Activist Phoenix rabbi hosts Syrian refugee family for Thanksgiving
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Activist Phoenix rabbi hosts Syrian refugee family for Thanksgiving

Shmuly Yanklowitz is working with other Arizona faith leaders to change state and national refugee policies

Renee Ghert-Zand is a reporter and feature writer for The Times of Israel.

Rabbi Shmuly Yanklowitz (second from left), his wife Shoshana and two children host a newly arrived Syrian refugee family to Phoenix for Thanksgiving, November 26, 2015. (Courtesy)
Rabbi Shmuly Yanklowitz (second from left), his wife Shoshana and two children host a newly arrived Syrian refugee family to Phoenix for Thanksgiving, November 26, 2015. (Courtesy)

A Syrian refugee family newly arrived in the United States celebrated the most American of holidays on Thursday by being hosted for a Thanksgiving dinner by a Phoenix, Arizona rabbi and his family.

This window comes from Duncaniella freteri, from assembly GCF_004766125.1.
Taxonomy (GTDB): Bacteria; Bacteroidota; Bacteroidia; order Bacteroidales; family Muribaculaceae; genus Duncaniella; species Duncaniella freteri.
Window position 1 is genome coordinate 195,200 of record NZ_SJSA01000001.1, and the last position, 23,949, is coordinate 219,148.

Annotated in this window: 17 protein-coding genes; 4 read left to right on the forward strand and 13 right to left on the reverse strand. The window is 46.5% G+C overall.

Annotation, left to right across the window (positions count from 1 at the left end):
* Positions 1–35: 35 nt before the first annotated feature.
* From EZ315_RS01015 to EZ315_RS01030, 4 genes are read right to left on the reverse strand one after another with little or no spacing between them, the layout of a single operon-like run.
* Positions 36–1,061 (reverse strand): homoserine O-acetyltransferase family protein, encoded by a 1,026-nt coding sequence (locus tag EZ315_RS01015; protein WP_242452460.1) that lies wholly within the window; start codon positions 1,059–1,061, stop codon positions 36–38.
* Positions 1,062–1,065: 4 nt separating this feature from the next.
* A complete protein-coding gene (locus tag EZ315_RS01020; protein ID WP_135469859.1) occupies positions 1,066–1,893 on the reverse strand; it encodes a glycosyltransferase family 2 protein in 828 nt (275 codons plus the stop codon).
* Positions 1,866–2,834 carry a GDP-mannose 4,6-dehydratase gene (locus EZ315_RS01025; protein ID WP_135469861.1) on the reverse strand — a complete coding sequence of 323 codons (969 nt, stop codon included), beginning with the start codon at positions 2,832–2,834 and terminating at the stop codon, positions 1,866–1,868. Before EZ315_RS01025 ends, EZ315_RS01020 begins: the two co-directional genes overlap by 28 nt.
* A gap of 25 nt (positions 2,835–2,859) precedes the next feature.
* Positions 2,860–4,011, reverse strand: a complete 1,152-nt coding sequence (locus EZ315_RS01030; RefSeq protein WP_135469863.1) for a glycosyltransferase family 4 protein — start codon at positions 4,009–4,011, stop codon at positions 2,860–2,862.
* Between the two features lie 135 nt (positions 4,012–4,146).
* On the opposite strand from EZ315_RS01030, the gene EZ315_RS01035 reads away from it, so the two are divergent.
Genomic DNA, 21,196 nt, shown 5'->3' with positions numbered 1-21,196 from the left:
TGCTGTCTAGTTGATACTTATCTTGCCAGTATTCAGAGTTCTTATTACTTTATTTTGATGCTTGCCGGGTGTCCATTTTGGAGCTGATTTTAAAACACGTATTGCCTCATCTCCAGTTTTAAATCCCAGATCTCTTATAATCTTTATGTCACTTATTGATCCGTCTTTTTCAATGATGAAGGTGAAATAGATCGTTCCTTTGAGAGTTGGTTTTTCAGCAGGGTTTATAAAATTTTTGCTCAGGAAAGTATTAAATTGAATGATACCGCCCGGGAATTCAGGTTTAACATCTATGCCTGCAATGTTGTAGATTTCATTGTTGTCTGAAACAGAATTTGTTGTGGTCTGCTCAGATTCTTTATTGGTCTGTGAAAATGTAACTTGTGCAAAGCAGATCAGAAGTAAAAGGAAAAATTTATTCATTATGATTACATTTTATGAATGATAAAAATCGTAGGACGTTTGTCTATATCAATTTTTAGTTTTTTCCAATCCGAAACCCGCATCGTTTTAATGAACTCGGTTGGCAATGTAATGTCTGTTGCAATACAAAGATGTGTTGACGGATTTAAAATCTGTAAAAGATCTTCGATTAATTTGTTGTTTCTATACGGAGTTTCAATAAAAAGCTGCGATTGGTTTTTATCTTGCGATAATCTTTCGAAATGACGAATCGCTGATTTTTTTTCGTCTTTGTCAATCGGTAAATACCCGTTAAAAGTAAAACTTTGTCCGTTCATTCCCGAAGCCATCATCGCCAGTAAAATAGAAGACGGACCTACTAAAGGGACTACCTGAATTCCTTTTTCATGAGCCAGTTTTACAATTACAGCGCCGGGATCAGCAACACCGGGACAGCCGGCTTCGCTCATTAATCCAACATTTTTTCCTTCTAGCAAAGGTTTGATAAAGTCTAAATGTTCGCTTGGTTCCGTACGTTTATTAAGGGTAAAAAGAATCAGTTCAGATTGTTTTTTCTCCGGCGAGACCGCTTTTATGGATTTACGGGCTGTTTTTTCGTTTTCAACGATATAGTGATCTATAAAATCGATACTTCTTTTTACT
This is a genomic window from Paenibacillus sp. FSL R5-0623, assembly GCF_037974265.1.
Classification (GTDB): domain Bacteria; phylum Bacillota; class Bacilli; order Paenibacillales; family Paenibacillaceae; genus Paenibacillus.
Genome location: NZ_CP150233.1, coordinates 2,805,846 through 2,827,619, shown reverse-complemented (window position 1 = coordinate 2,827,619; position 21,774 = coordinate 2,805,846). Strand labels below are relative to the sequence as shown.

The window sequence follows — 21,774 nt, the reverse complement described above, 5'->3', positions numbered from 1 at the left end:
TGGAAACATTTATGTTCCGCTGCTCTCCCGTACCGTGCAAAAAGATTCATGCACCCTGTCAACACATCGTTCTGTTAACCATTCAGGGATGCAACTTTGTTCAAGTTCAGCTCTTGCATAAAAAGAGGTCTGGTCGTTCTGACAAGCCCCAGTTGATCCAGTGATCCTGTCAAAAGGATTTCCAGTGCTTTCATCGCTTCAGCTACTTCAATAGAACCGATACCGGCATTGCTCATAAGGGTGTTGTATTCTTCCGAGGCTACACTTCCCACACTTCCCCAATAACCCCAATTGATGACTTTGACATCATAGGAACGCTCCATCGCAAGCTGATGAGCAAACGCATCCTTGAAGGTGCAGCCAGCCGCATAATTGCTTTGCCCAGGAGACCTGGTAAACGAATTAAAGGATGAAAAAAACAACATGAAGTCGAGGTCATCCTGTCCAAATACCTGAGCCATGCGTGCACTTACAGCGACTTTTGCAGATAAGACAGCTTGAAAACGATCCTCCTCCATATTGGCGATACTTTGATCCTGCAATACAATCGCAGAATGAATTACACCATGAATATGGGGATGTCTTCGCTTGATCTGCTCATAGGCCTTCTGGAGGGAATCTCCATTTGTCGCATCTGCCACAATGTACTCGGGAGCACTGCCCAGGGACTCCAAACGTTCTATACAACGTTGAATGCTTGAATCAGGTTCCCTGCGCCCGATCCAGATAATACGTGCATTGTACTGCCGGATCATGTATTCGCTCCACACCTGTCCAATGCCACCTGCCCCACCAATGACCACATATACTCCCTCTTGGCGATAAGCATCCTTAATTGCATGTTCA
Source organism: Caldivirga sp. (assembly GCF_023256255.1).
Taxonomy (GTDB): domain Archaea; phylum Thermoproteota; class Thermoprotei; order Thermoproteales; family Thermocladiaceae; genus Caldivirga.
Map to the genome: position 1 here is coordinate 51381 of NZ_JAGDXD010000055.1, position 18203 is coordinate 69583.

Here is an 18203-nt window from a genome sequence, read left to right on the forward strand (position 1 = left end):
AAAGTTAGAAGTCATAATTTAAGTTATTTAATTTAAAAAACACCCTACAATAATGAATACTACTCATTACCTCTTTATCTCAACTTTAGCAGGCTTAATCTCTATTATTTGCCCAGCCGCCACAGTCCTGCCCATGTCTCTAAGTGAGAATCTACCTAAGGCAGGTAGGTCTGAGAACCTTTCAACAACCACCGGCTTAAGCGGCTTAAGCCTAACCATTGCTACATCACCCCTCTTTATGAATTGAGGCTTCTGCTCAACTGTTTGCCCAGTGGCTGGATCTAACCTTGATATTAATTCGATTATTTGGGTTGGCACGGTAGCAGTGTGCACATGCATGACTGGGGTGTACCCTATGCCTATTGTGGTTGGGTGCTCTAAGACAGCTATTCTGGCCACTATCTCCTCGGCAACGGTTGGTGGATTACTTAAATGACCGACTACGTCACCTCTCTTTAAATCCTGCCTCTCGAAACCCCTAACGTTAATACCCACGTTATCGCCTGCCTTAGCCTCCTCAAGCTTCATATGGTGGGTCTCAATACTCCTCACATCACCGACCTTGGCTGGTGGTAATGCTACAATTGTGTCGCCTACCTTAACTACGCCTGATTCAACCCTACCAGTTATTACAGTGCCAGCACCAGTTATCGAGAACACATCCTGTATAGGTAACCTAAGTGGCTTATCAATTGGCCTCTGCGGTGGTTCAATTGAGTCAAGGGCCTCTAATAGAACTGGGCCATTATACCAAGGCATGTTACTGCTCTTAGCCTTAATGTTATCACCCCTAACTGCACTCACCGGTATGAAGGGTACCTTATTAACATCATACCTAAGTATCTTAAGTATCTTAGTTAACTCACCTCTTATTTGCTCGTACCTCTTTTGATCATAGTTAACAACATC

Rabbi Shmuly Yanklowitz, 34, is known for his social activism and human rights work. In recent years, he has focused his efforts on issues ranging from veganism to homelessness to ethical employment practices. He has also worked to raise awareness around organ donation, garnering headlines last June when he altruistically donated one of his kidneys to a young Israeli man to whom he had no previous personal connection.

In the past month, much of Yanklowitz’s time has been devoted to the subject of Syrian refugees. As the Congress has worked to oppose President Obama’s intention to bring 10,000 displaced Syrians into the US in the next year, the rabbi and other Phoenix-area faith leaders have stepped up their efforts to advocate for the refugees.

Last Monday, Yanklowitz and other members of the interfaith coalition gathered at the Arizona state capitol to express their opposition to Governor Doug Ducey’s stated plan to shut the state’s borders to Syrian refugees. On Friday, The Office of Refugee Resettlement told the more than two dozen state governors who said they would bar the refugees that it was illegal to do so.